Permanent health

A Christian Science perspective: How can we attain lasting health and wellness?

The past two years have brought many changes in the health-care system in the United States. Yet an even more significant change has occurred over the past decade in the way that we define and treat our individual health. There is a growing movement, initiated by patients and health-care providers alike, to anticipate and treat even potential illnesses or a predisposition to illness, thereby narrowing the definition of what it means to be healthy. More and more patients fear that they are never quite safe from the threat of disease, and a “perfect bill of health” seems illusive.

The founder of this newspaper, Mary Baker Eddy, spent many years searching for a reliable source of health. She finally found answers in the original definition of man’s health as outlined in the Bible. In Genesis I, God creates man according to the perfect model, in God’s own likeness, thereby establishing the fact of man’s unchanging health, strength, and permanent well-being. “Let us make man in our image, after our likeness, and let them have dominion over the fish of the sea, and over the fowl of the air, and over all the earth, and over every creeping thing that creepeth upon the earth.…And God saw every thing that he had made, and, behold, it was very good” (Genesis 1:26, 31).

When she encountered periods of sickness in her young adulthood, Mary Baker Eddy turned to God to overcome illness. Her deep spiritual experience of healing and being able to heal others, combined with her Bible study, enabled her to see the possibility of lasting health. She also found in the Bible examples of how this understanding of man’s spiritual nature and inherent health could heal people consistently and permanently. Reading accounts of the life and works of Christ Jesus, she noted that those he healed experienced complete healing of many chronic, hereditary, or fatal illnesses. Eventually this new understanding of true health, or the spiritual harmony of man as God’s expression, turned her away forever from the image of herself and others as sickly or predisposed to illness. She was completely healed of lifelong illness and healed countless others of sickness.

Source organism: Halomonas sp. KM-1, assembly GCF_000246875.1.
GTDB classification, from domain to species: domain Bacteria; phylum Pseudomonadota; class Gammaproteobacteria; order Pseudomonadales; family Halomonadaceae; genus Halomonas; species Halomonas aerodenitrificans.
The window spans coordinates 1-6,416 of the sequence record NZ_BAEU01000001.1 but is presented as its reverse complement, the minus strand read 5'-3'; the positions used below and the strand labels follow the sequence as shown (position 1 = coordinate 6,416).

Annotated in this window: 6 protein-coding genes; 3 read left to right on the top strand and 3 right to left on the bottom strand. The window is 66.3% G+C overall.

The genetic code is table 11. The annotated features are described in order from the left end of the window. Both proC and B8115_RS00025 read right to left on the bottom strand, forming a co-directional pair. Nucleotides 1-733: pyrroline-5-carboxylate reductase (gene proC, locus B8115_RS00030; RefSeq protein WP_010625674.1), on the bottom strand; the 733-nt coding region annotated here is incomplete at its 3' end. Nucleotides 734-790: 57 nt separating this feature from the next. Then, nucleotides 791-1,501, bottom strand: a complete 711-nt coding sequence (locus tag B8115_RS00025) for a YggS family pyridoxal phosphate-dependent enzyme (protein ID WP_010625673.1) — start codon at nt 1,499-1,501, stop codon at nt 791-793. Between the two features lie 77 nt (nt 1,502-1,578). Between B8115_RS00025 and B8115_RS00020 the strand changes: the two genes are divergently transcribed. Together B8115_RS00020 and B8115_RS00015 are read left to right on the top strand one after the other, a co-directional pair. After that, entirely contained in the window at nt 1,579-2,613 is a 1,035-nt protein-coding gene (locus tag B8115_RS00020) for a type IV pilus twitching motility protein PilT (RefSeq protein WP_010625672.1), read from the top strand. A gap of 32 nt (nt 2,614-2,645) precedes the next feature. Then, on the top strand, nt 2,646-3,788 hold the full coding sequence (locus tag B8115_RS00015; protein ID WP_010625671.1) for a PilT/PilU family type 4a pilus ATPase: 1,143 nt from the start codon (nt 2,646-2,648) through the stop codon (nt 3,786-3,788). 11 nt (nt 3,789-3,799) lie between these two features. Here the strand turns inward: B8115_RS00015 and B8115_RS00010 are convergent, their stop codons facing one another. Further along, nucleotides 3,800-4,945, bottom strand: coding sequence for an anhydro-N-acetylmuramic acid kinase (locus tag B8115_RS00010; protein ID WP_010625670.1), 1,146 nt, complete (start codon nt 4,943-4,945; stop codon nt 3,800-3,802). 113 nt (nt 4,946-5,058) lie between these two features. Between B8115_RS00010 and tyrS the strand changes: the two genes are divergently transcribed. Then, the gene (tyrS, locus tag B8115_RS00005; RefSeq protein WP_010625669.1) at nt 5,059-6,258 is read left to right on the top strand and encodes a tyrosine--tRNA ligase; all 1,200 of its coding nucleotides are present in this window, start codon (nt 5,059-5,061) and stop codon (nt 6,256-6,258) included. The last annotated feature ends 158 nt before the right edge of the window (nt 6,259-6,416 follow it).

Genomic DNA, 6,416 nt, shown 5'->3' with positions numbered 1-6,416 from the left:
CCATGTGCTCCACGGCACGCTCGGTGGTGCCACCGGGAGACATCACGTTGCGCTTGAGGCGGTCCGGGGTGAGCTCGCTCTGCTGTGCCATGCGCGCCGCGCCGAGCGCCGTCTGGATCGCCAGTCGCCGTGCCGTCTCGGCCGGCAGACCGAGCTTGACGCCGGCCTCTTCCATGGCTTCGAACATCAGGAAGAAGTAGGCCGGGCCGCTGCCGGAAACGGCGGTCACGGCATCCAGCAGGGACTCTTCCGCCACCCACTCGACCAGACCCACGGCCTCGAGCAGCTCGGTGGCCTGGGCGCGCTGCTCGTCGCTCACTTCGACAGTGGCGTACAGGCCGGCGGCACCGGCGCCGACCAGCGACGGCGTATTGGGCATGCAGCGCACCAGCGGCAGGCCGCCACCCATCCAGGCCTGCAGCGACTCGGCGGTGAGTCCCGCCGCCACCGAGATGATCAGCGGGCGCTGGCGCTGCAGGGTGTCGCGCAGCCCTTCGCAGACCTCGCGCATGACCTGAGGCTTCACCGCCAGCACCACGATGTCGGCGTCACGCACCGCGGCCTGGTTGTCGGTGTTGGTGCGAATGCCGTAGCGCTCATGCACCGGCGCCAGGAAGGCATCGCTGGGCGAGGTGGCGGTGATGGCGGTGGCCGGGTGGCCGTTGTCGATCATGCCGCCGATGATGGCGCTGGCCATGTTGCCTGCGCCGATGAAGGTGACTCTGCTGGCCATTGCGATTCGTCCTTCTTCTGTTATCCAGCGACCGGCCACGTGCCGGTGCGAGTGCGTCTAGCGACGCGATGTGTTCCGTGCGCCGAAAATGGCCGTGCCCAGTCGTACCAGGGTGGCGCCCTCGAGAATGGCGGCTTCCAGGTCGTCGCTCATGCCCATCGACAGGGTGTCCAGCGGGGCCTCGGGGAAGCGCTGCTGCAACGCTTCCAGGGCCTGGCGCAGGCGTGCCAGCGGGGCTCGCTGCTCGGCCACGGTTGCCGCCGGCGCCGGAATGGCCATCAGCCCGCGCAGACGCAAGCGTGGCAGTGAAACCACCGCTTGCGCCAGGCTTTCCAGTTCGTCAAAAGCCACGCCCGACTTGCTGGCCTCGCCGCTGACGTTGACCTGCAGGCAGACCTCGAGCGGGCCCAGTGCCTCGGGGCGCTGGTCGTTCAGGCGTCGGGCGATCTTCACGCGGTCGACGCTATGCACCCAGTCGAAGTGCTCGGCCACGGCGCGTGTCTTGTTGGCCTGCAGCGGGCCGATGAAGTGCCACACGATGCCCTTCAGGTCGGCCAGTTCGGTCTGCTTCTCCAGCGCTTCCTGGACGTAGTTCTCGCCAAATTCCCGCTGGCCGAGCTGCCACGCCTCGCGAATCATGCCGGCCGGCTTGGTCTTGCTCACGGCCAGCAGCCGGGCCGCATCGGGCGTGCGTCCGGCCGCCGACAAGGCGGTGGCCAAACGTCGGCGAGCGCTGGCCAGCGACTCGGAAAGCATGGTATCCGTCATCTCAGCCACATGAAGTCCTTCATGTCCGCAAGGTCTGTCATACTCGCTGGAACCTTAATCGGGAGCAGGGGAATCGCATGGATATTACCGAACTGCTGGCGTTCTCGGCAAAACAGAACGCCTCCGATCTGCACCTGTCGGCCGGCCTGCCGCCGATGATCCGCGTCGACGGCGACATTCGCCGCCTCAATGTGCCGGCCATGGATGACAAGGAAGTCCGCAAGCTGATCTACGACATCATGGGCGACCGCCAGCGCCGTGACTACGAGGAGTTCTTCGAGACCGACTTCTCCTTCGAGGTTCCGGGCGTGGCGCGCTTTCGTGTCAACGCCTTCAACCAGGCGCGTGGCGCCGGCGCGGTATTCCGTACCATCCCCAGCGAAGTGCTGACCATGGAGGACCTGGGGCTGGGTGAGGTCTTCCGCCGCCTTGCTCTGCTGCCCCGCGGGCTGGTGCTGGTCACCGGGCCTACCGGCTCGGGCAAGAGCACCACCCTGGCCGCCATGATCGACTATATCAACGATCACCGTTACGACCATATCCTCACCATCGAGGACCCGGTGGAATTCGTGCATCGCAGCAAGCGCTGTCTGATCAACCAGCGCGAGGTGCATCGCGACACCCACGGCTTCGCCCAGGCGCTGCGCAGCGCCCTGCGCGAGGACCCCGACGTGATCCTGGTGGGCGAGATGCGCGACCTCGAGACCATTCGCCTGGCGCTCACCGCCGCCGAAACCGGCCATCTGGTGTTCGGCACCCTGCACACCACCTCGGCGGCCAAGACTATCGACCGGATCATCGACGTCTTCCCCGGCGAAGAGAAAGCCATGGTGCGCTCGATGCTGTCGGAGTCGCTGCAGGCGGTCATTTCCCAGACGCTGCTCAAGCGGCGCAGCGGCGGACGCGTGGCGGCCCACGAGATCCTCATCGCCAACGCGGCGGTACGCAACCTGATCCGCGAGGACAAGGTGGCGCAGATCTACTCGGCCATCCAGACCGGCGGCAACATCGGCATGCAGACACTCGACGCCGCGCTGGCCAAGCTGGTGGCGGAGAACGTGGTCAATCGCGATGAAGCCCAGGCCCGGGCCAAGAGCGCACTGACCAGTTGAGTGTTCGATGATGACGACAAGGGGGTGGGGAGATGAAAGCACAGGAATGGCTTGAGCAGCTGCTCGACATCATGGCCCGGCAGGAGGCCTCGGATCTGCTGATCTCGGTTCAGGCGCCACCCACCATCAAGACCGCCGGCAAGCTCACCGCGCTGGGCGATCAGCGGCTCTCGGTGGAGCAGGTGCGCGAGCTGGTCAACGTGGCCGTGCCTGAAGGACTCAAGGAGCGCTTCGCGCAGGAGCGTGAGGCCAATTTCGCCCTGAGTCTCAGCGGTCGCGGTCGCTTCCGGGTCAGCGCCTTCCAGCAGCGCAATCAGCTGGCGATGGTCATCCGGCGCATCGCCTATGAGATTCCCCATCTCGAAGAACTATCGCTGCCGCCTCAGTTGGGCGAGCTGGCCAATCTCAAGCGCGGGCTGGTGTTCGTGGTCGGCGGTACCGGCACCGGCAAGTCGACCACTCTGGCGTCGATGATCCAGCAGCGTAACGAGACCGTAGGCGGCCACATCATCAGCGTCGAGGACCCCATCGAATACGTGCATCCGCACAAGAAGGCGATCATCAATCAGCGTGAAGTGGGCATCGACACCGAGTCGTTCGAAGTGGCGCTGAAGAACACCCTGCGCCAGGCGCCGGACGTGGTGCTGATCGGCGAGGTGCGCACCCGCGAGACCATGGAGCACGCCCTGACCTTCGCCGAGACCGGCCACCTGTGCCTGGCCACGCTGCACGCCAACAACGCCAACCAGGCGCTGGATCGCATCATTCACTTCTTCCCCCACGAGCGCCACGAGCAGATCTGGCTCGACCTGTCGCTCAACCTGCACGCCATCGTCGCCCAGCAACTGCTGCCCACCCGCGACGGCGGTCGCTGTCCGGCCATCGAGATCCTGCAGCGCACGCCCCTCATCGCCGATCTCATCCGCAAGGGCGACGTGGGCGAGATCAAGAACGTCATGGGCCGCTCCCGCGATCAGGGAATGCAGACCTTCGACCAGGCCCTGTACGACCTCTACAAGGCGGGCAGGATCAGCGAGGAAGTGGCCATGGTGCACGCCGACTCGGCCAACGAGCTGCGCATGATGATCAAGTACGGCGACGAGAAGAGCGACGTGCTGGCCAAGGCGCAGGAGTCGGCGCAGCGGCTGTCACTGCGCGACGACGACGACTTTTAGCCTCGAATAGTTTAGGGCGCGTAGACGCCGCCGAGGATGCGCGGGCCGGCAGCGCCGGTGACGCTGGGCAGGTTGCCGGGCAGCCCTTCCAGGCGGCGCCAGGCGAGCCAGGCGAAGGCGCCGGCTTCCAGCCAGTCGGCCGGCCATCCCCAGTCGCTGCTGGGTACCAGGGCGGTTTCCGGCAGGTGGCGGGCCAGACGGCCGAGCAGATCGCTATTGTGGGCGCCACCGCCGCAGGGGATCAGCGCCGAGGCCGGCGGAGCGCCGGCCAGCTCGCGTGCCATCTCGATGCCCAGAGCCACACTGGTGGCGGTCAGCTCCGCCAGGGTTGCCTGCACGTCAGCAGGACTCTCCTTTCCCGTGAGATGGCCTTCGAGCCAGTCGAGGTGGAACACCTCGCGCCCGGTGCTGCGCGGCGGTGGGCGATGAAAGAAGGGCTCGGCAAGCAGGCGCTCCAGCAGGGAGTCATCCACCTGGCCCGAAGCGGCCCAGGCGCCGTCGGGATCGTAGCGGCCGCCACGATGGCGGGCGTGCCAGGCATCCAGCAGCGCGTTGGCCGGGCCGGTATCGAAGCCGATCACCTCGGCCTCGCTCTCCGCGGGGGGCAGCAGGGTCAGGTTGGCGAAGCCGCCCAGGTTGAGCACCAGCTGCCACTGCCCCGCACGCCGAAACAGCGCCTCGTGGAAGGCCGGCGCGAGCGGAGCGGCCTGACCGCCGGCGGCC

Contrary to popular belief in her lifetime and ours, she learned that “man is not a pendulum, swinging between evil and good, joy and sorrow, sickness and health, life and death.” Her book “Science and Health with Key to the Scriptures” gives this instruction, in praying for healing: “Realize the presence of health and the fact of harmonious being, until the body corresponds with the normal conditions of health and harmony” (pp. 246, 412). As the Discoverer and Founder of Christian Science, through her writings she helped many others understand their spiritual nature and right to experience permanent health.